JCB Prize for Literature 2019: New Writers Featured in the Longlist

JCB Prize for Literature 2019: New Writers Featured in the Longlist

The most-awaited longlist of the JCB Prize for Literature 2019 is finally out. This will be the second edition of the richest award for Indian writing, which awards the prize money of Rs 25 lakh for the winner. This year, an additional Rs 10 lakh will be awarded to the translator in case the winning book is a translation.

One of the most significant features that is making this literature award awaited for the Indian writers is the number of debutantes and first novels on the longlist this year.

Dominated by debutantes, the list has as many as four new writers, including Roshan Ali, Amrita Mahale, Mukta Sathe, and Madhuri Vijay. The list also includes Paul Zacharia and Sharanya Manivannan for their first English novels, though these are not their first books. The list also includes Manoranjan Byapari, whose novel is his first work of fiction to be translated into English.

Here is what you need to know about the work of these debutantes:

1. Ib’s Endless Search for Satisfaction by Roshan Ali: The story is based on the life of Ib, a young man who lives with his schizophrenic father and 'nice' mother. From his slimy, unmiraculous birth to the tragic death of a loved one, the story binds together Ib’s journey.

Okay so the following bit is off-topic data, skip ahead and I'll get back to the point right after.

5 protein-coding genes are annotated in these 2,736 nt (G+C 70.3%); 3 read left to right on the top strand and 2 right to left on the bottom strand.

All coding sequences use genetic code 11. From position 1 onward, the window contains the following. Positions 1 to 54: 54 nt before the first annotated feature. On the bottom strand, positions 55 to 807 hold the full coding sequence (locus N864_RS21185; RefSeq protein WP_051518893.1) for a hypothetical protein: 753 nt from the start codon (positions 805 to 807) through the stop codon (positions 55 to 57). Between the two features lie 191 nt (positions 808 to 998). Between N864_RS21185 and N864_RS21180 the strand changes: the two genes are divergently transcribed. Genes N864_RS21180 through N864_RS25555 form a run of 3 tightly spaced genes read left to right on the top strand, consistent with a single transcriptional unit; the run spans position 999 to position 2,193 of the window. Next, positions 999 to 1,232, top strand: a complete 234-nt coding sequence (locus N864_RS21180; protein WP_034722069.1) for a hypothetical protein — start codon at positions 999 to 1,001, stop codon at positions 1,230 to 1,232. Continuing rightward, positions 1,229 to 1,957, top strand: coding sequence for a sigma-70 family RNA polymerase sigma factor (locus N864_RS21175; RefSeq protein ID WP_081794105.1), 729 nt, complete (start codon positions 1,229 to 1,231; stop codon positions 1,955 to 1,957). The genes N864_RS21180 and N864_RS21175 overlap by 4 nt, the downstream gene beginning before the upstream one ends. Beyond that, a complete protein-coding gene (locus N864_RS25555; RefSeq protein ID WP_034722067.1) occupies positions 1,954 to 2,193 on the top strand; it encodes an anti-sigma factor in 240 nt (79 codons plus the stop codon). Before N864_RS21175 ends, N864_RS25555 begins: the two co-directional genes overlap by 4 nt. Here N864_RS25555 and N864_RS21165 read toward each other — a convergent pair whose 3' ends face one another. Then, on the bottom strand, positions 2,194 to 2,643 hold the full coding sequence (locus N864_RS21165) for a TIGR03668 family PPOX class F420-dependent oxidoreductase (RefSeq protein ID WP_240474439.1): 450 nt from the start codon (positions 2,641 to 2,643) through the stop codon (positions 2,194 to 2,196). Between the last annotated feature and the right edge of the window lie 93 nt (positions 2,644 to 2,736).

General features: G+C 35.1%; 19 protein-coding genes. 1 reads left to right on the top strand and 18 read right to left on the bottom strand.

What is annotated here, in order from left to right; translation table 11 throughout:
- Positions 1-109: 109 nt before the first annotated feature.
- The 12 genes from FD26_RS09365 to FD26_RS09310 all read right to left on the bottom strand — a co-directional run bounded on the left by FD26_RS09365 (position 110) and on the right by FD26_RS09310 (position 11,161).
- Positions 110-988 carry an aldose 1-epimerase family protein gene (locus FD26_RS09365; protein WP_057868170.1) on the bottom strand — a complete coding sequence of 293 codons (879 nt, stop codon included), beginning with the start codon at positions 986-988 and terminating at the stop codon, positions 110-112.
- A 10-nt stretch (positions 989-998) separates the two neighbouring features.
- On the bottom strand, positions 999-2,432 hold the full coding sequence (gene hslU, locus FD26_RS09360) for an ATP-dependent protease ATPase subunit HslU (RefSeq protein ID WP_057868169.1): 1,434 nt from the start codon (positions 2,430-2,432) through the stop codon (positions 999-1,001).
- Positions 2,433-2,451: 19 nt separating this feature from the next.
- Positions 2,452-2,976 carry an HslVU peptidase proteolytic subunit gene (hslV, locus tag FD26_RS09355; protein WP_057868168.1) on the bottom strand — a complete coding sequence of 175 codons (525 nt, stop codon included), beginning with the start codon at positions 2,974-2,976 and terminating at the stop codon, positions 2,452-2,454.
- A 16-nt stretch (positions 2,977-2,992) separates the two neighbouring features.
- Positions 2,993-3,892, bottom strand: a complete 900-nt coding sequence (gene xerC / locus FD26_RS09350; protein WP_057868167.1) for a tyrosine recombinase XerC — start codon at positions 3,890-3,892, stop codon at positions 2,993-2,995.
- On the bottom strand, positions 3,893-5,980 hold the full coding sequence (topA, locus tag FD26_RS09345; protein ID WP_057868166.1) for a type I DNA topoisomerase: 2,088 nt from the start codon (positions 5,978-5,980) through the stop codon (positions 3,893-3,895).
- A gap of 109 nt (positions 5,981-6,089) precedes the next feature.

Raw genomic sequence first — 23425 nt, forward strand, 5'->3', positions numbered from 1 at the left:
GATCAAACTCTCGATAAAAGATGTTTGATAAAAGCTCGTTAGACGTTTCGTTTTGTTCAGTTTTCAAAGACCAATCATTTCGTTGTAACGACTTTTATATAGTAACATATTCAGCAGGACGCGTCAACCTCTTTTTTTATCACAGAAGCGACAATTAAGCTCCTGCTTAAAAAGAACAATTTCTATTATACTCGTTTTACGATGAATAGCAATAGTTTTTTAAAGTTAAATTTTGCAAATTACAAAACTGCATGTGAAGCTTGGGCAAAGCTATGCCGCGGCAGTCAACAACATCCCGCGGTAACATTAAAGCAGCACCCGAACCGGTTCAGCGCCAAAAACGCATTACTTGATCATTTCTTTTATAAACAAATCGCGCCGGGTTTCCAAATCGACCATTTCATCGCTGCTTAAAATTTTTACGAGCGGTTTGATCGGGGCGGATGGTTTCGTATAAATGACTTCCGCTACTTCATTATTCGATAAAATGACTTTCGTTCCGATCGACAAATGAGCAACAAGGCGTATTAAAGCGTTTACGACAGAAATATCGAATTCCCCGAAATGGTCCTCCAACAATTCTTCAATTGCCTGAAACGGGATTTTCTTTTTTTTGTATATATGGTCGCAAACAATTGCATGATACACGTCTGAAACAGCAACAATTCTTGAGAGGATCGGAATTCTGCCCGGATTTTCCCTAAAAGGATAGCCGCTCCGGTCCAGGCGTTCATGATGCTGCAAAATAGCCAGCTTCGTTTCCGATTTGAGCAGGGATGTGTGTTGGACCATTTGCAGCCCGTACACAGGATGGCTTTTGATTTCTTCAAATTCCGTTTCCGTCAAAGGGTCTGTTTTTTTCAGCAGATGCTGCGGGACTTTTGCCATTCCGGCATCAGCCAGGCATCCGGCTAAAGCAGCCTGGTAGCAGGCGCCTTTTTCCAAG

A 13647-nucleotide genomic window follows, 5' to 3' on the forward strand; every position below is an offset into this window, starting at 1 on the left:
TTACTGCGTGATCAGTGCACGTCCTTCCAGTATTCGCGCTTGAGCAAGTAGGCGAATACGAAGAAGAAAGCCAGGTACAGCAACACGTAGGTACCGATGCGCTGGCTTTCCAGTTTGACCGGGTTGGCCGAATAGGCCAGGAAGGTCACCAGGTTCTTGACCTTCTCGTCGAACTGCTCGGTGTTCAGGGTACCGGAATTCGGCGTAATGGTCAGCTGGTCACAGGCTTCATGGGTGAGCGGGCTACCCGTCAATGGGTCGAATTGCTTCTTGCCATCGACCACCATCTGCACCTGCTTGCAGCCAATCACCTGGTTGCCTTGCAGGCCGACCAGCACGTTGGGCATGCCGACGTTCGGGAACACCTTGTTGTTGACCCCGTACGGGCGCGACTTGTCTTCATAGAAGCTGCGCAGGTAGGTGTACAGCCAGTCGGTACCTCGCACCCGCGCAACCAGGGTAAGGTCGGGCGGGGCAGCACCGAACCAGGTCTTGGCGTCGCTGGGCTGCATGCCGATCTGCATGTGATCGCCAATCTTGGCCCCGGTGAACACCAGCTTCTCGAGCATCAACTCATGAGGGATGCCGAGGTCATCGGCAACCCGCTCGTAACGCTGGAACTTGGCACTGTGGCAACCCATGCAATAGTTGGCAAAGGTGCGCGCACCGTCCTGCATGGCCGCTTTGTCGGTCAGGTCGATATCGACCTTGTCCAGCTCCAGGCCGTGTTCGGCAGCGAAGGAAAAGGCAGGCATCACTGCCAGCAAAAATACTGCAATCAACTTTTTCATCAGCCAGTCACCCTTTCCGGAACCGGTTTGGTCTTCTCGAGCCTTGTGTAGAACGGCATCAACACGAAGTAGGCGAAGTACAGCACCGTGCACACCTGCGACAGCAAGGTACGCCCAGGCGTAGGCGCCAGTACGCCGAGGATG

2. Milk Teeth by Amrita Mahale: An interesting story revolving around the lives of childhood buddies Ira Kamat and Kartik Kini, who are now grown up and working in the city of Mumbai.

3. A Patchwork Family by Mukta Sathe: The story tells how two people, a young Janaki and elderly Ajoba come in contact and share a relationship that goes beyond blood or marriage ties.

4. The Far Field by Madhuri Vijay: Another debutante writer on the longlist, Madhuri Vijay has written her first novel The Far Field. The story is about Shalini, a privileged and restless young woman from Bangalore, who sets out for a remote Himalayan village after her mother’s death. The story further deals with Indian politics, class prejudice, and sexuality through the lens of an outsider.

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